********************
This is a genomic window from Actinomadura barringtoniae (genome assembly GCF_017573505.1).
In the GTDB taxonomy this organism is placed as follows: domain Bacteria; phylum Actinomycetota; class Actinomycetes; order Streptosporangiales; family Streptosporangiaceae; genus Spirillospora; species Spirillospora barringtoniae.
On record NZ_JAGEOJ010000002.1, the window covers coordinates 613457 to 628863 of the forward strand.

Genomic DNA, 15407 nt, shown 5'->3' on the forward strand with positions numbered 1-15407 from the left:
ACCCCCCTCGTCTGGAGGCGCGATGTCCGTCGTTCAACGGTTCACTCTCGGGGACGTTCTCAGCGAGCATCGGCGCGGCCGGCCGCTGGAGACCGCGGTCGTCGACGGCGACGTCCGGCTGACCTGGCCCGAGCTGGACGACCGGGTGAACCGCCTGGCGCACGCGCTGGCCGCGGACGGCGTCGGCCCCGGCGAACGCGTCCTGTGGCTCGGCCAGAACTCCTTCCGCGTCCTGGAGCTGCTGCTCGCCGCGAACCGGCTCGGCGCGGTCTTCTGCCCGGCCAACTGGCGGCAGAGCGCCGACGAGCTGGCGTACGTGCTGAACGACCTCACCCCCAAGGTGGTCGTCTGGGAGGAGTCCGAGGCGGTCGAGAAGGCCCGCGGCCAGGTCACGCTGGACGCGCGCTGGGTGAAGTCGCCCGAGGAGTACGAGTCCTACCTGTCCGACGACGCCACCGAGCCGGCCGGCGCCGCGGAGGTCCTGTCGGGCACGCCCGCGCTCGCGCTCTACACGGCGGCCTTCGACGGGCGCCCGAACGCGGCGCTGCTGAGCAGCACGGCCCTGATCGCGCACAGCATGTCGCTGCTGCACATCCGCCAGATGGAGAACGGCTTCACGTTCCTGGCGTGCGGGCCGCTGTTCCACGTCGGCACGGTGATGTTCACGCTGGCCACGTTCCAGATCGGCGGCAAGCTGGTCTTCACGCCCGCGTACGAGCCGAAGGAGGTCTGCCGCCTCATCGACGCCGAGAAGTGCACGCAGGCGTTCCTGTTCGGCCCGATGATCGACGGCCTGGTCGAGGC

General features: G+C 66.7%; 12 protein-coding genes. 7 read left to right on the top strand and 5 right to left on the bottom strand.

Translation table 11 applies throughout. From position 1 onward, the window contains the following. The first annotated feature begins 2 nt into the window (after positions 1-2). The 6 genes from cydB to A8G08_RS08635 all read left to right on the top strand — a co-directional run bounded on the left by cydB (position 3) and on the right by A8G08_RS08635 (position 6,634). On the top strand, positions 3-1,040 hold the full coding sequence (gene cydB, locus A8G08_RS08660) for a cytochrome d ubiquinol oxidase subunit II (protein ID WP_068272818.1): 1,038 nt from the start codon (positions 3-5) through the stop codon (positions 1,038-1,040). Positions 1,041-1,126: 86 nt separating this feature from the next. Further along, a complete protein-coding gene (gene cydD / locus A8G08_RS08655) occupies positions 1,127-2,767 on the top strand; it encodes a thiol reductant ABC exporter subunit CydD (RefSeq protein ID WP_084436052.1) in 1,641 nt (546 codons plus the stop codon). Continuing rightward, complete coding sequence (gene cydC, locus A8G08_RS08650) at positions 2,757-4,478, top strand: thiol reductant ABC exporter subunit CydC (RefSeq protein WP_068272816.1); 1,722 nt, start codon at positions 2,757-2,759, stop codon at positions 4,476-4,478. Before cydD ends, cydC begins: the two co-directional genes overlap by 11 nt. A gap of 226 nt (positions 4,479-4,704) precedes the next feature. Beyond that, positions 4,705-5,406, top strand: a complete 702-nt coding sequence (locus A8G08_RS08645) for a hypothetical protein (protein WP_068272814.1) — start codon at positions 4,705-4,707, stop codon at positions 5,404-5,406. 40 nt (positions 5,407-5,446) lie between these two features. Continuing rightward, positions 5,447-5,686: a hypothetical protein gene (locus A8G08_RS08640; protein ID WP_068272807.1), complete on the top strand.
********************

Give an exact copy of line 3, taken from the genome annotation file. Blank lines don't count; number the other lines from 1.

On record NZ_JAGEOJ010000002.1, the window covers coordinates 613457 to 628863 of the forward strand.